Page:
Theater, dance, costumes, dioramas, Zika, HIV. On the surface, it may seem that some of these things are not like the others, however, theater and fun interactive activities can serve as powerful tools for outreach and education when it comes to Zika awareness.
Recently during Brazil's Carnival festival, activists took to the streets dressed in mosquito costumes-- rather than the traditional costumes made of jewels and feathers-- to get out of the word about disease prevention (as documented by this NPR article: http://www.npr.org/sections/goatsandsoda/2016/02/04/465458892/carnival-gives-brazil-ideas-about-how-to-fight-zika). A group of teens also marched in the Carnival crowd passing out condoms and singing a song to go along, doubly helping to prevent the transmission of HIV/AIDs and Zika during the country's prime party season.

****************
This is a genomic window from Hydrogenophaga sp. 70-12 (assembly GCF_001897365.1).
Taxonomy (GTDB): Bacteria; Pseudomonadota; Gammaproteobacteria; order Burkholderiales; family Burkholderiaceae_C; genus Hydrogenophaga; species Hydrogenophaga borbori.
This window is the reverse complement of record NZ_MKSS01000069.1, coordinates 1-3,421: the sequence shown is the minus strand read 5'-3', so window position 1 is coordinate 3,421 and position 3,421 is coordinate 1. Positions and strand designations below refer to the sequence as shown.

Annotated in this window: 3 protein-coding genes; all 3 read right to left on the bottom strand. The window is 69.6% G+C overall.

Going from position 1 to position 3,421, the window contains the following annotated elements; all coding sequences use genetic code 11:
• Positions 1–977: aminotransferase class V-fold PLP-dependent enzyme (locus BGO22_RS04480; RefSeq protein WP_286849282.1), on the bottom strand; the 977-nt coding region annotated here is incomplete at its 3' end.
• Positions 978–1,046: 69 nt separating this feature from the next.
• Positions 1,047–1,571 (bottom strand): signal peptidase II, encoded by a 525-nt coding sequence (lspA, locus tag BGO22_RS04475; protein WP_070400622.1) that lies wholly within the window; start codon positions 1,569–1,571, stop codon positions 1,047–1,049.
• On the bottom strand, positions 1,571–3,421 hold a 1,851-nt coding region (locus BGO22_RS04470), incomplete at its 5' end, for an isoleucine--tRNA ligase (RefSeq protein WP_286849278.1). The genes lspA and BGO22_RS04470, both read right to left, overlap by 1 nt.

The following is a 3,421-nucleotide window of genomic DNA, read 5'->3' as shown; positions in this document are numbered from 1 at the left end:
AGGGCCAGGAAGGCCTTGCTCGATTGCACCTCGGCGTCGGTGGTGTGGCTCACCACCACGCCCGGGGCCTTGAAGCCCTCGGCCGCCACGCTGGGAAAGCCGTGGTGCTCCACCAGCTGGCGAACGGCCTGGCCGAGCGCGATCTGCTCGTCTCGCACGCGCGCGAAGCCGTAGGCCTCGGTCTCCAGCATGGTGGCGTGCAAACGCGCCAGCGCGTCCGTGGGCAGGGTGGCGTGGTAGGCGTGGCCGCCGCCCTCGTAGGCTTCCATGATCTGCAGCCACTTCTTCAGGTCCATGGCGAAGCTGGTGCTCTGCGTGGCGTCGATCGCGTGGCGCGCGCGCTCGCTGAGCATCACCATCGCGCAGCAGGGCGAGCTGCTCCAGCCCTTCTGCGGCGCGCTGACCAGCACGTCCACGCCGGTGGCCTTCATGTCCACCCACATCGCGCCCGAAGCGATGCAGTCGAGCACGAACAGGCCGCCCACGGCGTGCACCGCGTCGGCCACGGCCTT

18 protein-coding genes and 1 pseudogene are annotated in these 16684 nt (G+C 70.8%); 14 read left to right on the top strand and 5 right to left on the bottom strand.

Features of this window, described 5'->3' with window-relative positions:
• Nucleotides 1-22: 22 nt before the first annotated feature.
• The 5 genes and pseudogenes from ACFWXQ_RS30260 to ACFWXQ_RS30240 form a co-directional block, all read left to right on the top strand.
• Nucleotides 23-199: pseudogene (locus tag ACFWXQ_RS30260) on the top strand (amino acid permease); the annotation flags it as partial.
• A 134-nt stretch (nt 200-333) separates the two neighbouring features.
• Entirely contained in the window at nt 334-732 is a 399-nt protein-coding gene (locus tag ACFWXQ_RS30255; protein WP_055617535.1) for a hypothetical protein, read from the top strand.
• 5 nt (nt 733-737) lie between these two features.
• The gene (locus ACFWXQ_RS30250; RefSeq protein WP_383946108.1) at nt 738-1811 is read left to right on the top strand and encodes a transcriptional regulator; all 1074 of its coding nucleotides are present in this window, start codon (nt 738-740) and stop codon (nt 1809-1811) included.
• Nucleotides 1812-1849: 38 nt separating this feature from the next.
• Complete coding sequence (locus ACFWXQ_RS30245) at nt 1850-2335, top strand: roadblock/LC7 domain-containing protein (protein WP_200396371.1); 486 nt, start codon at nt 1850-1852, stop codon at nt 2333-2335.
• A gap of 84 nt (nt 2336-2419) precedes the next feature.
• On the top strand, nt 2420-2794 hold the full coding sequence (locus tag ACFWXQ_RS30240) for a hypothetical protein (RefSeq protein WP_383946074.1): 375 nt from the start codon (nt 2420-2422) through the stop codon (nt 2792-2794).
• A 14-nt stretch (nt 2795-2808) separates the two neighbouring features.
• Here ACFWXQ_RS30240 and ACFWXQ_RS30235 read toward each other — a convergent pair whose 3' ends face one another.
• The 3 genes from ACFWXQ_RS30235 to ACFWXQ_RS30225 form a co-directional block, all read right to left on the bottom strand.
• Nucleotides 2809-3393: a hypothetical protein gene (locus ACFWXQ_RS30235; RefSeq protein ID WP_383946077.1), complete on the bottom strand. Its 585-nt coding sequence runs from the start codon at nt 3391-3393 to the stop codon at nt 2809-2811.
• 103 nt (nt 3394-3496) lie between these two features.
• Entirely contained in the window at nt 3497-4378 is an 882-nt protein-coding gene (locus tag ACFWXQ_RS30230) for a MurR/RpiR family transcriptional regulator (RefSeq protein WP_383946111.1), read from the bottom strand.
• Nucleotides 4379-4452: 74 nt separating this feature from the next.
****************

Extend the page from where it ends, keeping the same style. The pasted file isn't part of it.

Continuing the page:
These forms of fun, relatable public outreach and awareness programs are not new to the recent Zika outbreak. There are countless of global examples of groups utilizing the arts and playful techniques to engage communities in a real conversation about disease prevention. Wise Up, a theater program developed by UNICEF in Botswana, employs high-school aged children to perform 20-minute plays to teach audiences about HIV/AIds transmission. The result? "When a play is performed by a local drama group for a local audience in a local language, it has the ability to reach an audience member with a particular message that can have a lasting impact." (Read more: http://www.unicef.org/infobycountry/botswana_71280.html)
How can we build in playfulness and art into the fight to prevent Zika?